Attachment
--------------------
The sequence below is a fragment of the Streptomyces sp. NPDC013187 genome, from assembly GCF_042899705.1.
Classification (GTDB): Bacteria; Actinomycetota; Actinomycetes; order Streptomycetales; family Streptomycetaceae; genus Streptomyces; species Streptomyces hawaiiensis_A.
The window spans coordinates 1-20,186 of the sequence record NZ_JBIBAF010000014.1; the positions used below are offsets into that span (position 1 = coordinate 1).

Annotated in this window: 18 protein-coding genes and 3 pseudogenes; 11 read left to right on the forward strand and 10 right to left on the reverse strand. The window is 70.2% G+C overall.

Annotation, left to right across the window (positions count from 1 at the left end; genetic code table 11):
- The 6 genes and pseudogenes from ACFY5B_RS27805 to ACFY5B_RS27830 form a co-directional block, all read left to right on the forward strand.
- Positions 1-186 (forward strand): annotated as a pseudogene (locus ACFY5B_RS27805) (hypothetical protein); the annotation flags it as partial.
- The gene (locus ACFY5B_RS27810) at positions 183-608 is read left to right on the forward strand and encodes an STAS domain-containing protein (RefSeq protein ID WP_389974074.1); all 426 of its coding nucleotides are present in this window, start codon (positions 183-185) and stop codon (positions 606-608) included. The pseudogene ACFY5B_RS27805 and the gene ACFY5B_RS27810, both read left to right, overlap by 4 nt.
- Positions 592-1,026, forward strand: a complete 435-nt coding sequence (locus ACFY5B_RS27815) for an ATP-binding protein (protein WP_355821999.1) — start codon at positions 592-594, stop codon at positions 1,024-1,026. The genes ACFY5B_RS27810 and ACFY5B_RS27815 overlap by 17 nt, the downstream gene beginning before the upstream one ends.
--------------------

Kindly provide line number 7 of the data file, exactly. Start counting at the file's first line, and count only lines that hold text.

- Positions 1-186 (forward strand): annotated as a pseudogene (locus ACFY5B_RS27805) (hypothetical protein); the annotation flags it as partial.